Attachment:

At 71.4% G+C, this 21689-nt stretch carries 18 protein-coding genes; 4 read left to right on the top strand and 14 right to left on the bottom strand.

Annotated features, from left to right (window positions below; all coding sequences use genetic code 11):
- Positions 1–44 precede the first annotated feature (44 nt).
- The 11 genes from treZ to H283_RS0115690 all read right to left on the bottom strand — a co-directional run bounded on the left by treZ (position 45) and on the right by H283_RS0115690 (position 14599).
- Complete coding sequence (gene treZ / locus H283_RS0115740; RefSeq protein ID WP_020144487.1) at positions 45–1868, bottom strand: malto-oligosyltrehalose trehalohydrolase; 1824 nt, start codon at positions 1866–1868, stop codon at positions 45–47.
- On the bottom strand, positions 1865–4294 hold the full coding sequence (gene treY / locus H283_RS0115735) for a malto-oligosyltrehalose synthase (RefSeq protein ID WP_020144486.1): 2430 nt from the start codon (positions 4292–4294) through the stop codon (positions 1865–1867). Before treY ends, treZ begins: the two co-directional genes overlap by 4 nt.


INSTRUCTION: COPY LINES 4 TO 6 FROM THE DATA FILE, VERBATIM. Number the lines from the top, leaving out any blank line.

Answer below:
- The 11 genes from treZ to H283_RS0115690 all read right to left on the bottom strand — a co-directional run bounded on the left by treZ (position 45) and on the right by H283_RS0115690 (position 14599).
- Complete coding sequence (gene treZ / locus H283_RS0115740; RefSeq protein ID WP_020144487.1) at positions 45–1868, bottom strand: malto-oligosyltrehalose trehalohydrolase; 1824 nt, start codon at positions 1866–1868, stop codon at positions 45–47.
- On the bottom strand, positions 1865–4294 hold the full coding sequence (gene treY / locus H283_RS0115735) for a malto-oligosyltrehalose synthase (RefSeq protein ID WP_020144486.1): 2430 nt from the start codon (positions 4292–4294) through the stop codon (positions 1865–1867). Before treY ends, treZ begins: the two co-directional genes overlap by 4 nt.